To some people the idea that Maythil Radhakrishnan comes from Pallakad in the South East part of the Indian sub-continent is definition enough. This densely populated strip of the country has produced the most prolific mix of writers, poets, dramatists, each of whom has a voice and character that is unique. At times, it would seem that the Keralite creates his or her own universe and is sufficient unto himself or herself. In the cacophony of many voices a writer is always in a crowd, or content to be his own crowd, alone. Radhakrishnan’s oeuvre is unique in that he lives in the larger world of ideas and does not feel the need to return as so many Indian writers do to the ancestral hearth with one eye on the anthropological evidence to be found in every crumbling pillared and wooden gabled home and the other on rambling reflections of old glory.
He lives in the here and now of urban India. His instincts have led him to burrow in diverse fields. Besides working as a journalist, editor, statistician and data processor and running a CAD and Drafting centre, he professes an interest in inspecting the secret life of insects. Besides an eclectic taste in music, he also enjoys taking part in the very public role of a Quiz Master. As he has been quoted as saying, Indians have a peculiar curiosity in acquiring weird nuggets of information about the world.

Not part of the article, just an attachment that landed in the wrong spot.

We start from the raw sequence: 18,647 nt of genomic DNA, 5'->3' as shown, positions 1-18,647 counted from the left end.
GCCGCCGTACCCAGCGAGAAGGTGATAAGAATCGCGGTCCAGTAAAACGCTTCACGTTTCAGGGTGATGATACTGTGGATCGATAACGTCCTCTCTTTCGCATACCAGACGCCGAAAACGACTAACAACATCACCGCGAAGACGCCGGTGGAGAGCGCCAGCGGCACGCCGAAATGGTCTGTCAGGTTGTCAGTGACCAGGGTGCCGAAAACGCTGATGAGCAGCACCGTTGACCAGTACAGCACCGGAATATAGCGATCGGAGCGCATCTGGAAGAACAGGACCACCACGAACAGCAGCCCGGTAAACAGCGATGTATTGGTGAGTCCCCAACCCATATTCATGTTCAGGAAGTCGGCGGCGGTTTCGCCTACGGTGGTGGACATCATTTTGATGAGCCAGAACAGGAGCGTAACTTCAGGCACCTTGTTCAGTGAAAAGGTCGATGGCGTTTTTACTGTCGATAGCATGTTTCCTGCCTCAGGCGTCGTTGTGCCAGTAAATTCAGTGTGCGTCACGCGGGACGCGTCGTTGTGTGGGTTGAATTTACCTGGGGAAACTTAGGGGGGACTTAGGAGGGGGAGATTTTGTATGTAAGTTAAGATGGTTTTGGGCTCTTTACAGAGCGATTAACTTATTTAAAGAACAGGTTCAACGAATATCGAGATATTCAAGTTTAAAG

These activities do not of course include his literary output. He has written novels, short stories and collections of poems.
Of these, the most accessible to the English reader is the collection of three novellas that have been translated into English as “The Love Song of Alfred Hitchcock”. In the main story, he not only appropriates the title of a well known poem by T.S. Eliot but morphs it with the persona of the famous Director of the classic Sixties style films of suspense featuring cool and avid sexual heroines trapped in a web of meticulously filmed metropolitan murders. The other two novellas are entitled, “Hitchcock’s intervention” and “Music is a Time-Art”. Through them, Radhakrishnan explores ideas about life and death and the way that myths can connect us through the past to the present. The incidence of a sudden and unexpected outbreak of plague in another part of the country for instance brings about memories of Radhakrishnan’s father, who when he was alive was a sanitary inspector who had to undertake a visit to a remote area in the Southern State of Karnataka, when the plague had made its dread appearance. Radhakrishnan makes a reference to the story of the Pied Piper of Hamelin, and links it to the disappearance of a whole generation of children through the plague.
Film, music, literature and the tumult of the everyday world, which create these patterns of memory and resonance, are distilled in Radhakrishnan’s work with a rare originality. As a well-known commentator on Indian fiction, Professor K. Satchidanandan has observed: “There are very few in Indian fiction who can compare with this author in artistic innovation, intellectual subtlety and original perception of things and of life. The three novellas here represent all that is newest in Indian fiction.”
Maythil Radhakrishnan has cancelled his trip to Germany.